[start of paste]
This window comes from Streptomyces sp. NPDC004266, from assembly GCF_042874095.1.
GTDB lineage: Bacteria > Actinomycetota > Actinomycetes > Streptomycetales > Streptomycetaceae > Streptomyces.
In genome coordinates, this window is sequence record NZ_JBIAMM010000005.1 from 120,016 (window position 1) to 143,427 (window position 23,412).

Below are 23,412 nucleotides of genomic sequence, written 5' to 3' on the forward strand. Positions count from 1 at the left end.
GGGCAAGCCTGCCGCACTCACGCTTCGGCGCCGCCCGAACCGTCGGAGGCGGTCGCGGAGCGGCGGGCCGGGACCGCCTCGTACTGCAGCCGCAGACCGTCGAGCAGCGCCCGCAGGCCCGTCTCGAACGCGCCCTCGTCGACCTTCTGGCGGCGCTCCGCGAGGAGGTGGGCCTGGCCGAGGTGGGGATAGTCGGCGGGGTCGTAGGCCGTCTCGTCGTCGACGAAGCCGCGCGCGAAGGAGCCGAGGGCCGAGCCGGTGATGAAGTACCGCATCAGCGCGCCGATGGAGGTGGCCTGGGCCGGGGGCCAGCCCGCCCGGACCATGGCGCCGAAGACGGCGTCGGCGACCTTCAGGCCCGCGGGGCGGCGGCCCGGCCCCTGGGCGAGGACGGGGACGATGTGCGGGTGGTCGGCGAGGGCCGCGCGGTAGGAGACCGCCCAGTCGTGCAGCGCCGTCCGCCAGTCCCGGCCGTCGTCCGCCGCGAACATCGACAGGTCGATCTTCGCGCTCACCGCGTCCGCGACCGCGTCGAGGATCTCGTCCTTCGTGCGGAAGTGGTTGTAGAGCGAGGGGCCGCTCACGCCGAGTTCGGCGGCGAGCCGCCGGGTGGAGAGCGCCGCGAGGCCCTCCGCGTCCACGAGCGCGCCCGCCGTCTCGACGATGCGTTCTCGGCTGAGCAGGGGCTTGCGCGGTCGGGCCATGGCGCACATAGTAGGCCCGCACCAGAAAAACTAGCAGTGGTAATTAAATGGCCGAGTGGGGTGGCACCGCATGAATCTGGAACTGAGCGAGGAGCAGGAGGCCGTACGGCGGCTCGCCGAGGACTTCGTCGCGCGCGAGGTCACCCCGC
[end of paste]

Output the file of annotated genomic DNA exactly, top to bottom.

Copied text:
This window comes from Streptomyces sp. NPDC004266, from assembly GCF_042874095.1.
GTDB lineage: Bacteria > Actinomycetota > Actinomycetes > Streptomycetales > Streptomycetaceae > Streptomyces.
In genome coordinates, this window is sequence record NZ_JBIAMM010000005.1 from 120,016 (window position 1) to 143,427 (window position 23,412).

Below are 23,412 nucleotides of genomic sequence, written 5' to 3' on the forward strand. Positions count from 1 at the left end.
GGGCAAGCCTGCCGCACTCACGCTTCGGCGCCGCCCGAACCGTCGGAGGCGGTCGCGGAGCGGCGGGCCGGGACCGCCTCGTACTGCAGCCGCAGACCGTCGAGCAGCGCCCGCAGGCCCGTCTCGAACGCGCCCTCGTCGACCTTCTGGCGGCGCTCCGCGAGGAGGTGGGCCTGGCCGAGGTGGGGATAGTCGGCGGGGTCGTAGGCCGTCTCGTCGTCGACGAAGCCGCGCGCGAAGGAGCCGAGGGCCGAGCCGGTGATGAAGTACCGCATCAGCGCGCCGATGGAGGTGGCCTGGGCCGGGGGCCAGCCCGCCCGGACCATGGCGCCGAAGACGGCGTCGGCGACCTTCAGGCCCGCGGGGCGGCGGCCCGGCCCCTGGGCGAGGACGGGGACGATGTGCGGGTGGTCGGCGAGGGCCGCGCGGTAGGAGACCGCCCAGTCGTGCAGCGCCGTCCGCCAGTCCCGGCCGTCGTCCGCCGCGAACATCGACAGGTCGATCTTCGCGCTCACCGCGTCCGCGACCGCGTCGAGGATCTCGTCCTTCGTGCGGAAGTGGTTGTAGAGCGAGGGGCCGCTCACGCCGAGTTCGGCGGCGAGCCGCCGGGTGGAGAGCGCCGCGAGGCCCTCCGCGTCCACGAGCGCGCCCGCCGTCTCGACGATGCGTTCTCGGCTGAGCAGGGGCTTGCGCGGTCGGGCCATGGCGCACATAGTAGGCCCGCACCAGAAAAACTAGCAGTGGTAATTAAATGGCCGAGTGGGGTGGCACCGCATGAATCTGGAACTGAGCGAGGAGCAGGAGGCCGTACGGCGGCTCGCCGAGGACTTCGTCGCGCGCGAGGTCACCCCGC